Nut-allergy Alex says, does it contain nuts?

By Nut-allergy Alexis
One of the difficulties when shopping is trying to work out which disclaimers may or may not be necessary.

The problem here is that all ‘may contain’ labelling is entirely voluntary and at the discretion of the manufacturer, so there is no way of easily knowing whether there is an actual risk that may apply to some batches of the product.

An example of this would be where a line is used for product A and product B, and product B contains nuts while product A does not.  It is clear that when they switch from one to the other that the first few items off the line for product A may be contaminated with nuts from product B.  This would be a good reason for labelling it as ‘may contain’.

However, there is nothing stopping manufacturers from slapping a ‘may contain’ label on any product regardless of risk. As I’ve written before, the only safe thing to do is to treat all ‘may contain’ labels as ‘does contain’ as you are simply unable to assess the risk.  In the cross-contamination example above they are not obligated to use a ‘may contain’ label at all.

All they are obliged to declare is whether any of the intended ingredients include any of 14 allergens: gluten, shellfish, fish, eggs, peanuts, soybeans, milk, nuts, celery, mustard, sesame seeds, sulphites, lupin and molluscs.

The eagle-eyed will have noted that peanuts and nuts appear separately on this list.  This means that if it is labelled as containing nuts, technically it should be safe for peanut allergy sufferers!

In practice, even excluding the risk of clerical error – as most people would assume ‘nuts’ to include ‘peanuts’ – there is a significant risk of peanut cross-contamination in a factory that handles other nuts, and most peanut allergy sufferers would avoid eating any food that contains nuts.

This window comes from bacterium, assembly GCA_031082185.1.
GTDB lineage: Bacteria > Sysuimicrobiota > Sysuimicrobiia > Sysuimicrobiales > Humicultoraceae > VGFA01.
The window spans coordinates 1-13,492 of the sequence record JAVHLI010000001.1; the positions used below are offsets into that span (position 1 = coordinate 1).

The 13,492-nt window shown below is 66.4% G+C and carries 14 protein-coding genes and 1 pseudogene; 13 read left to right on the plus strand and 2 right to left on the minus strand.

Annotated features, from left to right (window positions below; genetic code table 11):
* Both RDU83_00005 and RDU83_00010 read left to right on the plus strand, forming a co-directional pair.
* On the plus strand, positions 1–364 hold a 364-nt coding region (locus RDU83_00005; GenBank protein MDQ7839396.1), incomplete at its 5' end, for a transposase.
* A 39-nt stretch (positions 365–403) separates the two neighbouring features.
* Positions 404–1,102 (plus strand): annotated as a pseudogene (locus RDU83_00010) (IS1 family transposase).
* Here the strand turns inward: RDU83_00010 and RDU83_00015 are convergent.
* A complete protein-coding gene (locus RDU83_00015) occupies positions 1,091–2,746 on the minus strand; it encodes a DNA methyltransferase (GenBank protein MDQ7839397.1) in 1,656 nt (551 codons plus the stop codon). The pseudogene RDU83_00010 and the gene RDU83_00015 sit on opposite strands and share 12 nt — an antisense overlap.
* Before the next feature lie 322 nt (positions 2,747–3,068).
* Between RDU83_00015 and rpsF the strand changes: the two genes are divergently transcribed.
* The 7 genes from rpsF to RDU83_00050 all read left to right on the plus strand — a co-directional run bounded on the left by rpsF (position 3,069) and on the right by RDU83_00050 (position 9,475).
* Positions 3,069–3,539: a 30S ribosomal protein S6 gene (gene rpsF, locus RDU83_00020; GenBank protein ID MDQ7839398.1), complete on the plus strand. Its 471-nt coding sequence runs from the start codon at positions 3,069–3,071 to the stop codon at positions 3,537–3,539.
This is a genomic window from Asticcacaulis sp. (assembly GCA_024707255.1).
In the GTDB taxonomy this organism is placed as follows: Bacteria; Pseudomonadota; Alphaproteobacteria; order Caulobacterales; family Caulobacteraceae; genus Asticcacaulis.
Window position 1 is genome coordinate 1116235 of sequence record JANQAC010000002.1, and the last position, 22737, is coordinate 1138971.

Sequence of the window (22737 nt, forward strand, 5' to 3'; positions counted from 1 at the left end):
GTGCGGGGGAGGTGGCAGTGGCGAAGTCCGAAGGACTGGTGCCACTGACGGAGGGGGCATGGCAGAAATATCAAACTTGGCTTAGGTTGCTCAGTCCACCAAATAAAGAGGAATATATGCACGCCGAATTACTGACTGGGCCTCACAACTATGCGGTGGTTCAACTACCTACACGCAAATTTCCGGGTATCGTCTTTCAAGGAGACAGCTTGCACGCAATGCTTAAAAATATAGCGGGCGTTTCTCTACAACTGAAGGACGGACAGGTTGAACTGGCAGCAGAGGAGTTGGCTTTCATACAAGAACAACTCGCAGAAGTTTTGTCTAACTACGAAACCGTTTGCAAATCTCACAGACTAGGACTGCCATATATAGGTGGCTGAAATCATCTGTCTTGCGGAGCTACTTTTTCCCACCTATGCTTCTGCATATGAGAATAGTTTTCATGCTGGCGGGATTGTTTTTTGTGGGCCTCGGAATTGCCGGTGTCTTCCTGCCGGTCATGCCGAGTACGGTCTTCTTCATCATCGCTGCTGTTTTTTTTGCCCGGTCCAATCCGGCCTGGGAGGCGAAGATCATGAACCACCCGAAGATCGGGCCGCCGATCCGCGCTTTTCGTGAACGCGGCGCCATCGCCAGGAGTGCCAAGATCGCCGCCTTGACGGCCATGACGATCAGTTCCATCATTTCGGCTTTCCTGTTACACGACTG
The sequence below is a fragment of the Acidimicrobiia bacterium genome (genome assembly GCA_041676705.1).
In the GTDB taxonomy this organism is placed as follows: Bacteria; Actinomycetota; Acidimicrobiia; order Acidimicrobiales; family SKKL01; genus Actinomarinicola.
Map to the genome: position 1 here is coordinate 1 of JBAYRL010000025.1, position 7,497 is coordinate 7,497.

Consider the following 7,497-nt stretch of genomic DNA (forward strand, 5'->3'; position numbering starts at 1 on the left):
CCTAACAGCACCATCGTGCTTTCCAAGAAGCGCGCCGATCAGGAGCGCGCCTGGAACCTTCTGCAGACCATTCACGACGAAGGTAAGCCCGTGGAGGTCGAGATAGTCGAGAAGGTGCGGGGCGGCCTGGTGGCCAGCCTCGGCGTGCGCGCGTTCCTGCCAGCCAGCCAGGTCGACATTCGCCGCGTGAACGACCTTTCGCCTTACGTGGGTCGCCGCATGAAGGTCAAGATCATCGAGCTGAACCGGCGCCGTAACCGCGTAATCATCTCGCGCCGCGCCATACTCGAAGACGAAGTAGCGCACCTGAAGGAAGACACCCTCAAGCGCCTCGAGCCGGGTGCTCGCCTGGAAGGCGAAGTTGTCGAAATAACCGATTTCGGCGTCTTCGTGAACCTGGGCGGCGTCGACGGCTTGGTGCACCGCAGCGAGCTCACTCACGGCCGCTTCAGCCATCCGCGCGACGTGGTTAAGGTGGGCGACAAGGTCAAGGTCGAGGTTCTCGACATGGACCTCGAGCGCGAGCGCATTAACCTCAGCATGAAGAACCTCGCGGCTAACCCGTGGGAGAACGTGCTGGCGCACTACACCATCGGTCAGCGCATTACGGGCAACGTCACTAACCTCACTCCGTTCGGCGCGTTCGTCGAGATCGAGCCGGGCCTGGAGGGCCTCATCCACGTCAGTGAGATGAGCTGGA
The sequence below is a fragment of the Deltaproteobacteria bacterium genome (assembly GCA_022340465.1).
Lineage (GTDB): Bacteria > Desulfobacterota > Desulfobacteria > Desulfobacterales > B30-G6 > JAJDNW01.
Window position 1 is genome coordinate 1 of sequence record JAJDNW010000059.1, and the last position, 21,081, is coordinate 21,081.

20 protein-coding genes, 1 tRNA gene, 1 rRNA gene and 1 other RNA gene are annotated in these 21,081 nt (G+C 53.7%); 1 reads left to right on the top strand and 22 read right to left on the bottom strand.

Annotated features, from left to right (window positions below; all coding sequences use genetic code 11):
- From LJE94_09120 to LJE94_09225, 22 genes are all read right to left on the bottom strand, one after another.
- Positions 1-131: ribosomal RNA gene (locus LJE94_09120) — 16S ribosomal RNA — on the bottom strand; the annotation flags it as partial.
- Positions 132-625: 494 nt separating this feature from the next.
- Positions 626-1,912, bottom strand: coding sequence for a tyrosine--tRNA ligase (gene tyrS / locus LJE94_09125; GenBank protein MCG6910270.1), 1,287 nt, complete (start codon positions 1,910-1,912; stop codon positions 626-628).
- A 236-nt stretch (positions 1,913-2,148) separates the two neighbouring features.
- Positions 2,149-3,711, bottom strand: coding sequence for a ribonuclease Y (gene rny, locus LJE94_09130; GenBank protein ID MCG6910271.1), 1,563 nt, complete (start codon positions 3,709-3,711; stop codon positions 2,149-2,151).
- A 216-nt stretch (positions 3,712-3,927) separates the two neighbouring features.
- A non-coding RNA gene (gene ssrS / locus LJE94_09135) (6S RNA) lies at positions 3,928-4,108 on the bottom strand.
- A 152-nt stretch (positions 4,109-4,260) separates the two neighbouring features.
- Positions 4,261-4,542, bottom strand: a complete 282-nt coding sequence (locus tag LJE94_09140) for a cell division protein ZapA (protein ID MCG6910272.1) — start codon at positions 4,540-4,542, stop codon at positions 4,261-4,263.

Desserts are particularly high-risk for cross-contamination as nuts are such a common ingredient.  This is why it’s always a pleasure to see desserts made in a nut-free factory, such as the Fabulous Bakin’ Boys Lemon Cupcakes, which are available in all major supermarkets.

Cupcakes are always good as a quick and tasty treat but difficult to find for those with nut allergies.  The Fabulous Bakin Boys Lemon Cupcakes meet that need with a safe cupcake.  A balanced mixture of sweet and sour, it should appeal to children as well as adults.  Very moreish, so just as well they come in packs of 8.

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The Can I Eat It? Team are continually updating and adding more products to the App’s database. If you have the Can I Eat It? App, you can put the  Fabulous Bakin’ Boys products tasted on your iPhone by entering any of the barcodes below. You don’t have it yet! Download the app now.

Barcode: 5028848014381
Fabulous Bakin’ Boys Lemon Cupcakes
A nut allergic treat, a balanced mixture of sweet and sour that should appeal to children as well as adults.  Tasted by Nut-allergy Alexis.





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